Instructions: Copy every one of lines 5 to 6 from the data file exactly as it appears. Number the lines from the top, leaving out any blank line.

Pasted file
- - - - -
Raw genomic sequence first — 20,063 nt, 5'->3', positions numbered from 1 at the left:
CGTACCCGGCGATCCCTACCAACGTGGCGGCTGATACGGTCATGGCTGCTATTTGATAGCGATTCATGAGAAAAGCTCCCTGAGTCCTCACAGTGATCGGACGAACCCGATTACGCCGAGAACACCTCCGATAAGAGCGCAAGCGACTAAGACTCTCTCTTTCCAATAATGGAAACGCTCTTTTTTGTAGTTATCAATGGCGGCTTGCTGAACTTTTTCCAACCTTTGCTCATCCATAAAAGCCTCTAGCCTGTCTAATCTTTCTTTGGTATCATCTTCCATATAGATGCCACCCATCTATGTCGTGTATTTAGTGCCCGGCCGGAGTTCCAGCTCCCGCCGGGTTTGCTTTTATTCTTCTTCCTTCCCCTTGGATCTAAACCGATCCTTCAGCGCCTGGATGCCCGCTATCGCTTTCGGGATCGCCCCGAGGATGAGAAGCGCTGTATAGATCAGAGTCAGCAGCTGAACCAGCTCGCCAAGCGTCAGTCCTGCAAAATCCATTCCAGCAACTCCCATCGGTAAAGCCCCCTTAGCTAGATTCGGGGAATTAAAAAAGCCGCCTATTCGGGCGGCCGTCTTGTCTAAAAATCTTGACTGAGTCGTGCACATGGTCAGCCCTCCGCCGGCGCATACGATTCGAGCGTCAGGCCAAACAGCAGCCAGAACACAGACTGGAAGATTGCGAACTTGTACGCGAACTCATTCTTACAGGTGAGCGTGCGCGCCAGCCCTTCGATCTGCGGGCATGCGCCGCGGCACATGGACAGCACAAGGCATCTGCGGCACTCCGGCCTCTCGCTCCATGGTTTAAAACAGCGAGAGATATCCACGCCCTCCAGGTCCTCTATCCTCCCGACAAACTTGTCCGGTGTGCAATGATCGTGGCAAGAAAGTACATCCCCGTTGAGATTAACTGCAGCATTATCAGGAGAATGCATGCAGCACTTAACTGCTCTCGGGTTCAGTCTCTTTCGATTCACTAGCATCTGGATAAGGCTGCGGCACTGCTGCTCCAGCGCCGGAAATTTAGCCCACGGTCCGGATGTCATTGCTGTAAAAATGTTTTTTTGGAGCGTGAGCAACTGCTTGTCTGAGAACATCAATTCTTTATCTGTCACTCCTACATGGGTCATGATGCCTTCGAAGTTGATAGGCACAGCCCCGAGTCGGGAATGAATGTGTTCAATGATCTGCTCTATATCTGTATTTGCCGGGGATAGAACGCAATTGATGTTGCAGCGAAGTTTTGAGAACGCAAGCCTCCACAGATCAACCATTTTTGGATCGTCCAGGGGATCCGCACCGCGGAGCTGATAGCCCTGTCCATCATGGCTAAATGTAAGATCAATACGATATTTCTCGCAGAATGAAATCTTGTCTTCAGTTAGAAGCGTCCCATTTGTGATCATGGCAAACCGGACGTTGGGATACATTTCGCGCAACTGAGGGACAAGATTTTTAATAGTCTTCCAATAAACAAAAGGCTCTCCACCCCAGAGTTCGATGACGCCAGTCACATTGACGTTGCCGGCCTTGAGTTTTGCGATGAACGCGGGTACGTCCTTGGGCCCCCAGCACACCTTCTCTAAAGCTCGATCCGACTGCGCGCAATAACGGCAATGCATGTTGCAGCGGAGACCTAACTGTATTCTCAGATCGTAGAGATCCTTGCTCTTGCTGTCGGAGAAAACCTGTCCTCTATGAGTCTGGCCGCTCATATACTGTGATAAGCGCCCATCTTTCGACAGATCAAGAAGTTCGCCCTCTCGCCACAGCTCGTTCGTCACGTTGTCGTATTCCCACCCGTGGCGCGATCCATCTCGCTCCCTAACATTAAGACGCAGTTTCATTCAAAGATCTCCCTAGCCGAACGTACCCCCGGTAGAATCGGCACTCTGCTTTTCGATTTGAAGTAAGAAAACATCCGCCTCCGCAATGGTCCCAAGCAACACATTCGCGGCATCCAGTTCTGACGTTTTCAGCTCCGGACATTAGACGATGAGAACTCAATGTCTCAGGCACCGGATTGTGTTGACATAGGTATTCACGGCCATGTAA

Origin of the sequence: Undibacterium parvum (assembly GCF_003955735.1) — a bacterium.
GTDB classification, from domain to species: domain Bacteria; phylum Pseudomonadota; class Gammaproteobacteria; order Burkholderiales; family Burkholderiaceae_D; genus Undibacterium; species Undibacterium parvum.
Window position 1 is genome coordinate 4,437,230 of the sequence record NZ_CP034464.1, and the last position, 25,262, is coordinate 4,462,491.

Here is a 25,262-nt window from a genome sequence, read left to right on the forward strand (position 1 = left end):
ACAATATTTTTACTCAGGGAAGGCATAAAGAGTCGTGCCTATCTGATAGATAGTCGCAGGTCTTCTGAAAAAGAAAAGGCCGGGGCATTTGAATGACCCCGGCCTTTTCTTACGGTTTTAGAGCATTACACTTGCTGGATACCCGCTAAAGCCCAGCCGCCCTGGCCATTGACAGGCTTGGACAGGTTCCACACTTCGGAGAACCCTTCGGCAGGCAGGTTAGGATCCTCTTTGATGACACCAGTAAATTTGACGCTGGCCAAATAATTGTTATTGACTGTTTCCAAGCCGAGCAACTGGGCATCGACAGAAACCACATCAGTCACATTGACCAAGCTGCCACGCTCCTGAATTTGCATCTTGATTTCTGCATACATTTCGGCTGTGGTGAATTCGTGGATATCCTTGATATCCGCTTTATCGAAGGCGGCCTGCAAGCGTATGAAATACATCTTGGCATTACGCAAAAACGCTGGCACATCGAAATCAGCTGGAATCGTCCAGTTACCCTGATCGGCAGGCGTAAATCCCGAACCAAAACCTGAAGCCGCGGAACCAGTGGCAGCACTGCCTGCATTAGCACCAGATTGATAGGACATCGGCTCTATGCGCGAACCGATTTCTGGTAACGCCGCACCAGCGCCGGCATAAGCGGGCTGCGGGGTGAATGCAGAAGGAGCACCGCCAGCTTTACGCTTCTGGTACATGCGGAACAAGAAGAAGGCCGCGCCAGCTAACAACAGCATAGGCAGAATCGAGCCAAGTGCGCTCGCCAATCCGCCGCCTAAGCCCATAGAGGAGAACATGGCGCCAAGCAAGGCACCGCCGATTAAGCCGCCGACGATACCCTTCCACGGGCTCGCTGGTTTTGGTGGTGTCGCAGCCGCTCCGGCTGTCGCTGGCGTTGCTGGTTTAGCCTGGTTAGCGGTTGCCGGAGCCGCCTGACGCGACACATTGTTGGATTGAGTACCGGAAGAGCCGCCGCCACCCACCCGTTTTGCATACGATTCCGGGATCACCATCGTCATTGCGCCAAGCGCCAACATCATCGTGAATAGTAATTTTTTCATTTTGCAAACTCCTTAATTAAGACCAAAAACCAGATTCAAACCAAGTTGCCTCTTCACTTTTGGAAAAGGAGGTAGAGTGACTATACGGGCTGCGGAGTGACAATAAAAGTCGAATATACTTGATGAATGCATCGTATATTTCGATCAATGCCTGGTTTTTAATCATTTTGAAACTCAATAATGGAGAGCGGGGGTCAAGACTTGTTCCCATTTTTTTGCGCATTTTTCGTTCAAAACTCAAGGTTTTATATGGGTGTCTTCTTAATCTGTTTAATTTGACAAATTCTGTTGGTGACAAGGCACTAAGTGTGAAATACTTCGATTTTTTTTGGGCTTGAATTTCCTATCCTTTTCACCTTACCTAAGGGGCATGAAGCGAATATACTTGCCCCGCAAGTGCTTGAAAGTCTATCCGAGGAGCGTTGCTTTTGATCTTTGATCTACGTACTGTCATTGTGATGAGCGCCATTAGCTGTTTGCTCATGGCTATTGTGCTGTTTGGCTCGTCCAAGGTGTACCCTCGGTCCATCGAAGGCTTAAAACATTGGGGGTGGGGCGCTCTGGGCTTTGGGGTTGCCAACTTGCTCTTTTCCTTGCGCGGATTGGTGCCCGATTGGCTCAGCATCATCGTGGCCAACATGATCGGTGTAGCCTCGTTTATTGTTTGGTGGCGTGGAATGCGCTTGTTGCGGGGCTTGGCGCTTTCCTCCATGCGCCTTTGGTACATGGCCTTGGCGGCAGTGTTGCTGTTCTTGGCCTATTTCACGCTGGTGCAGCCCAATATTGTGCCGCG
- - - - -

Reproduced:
Window position 1 is genome coordinate 4,437,230 of the sequence record NZ_CP034464.1, and the last position, 25,262, is coordinate 4,462,491.

Here is a 25,262-nt window from a genome sequence, read left to right on the forward strand (position 1 = left end):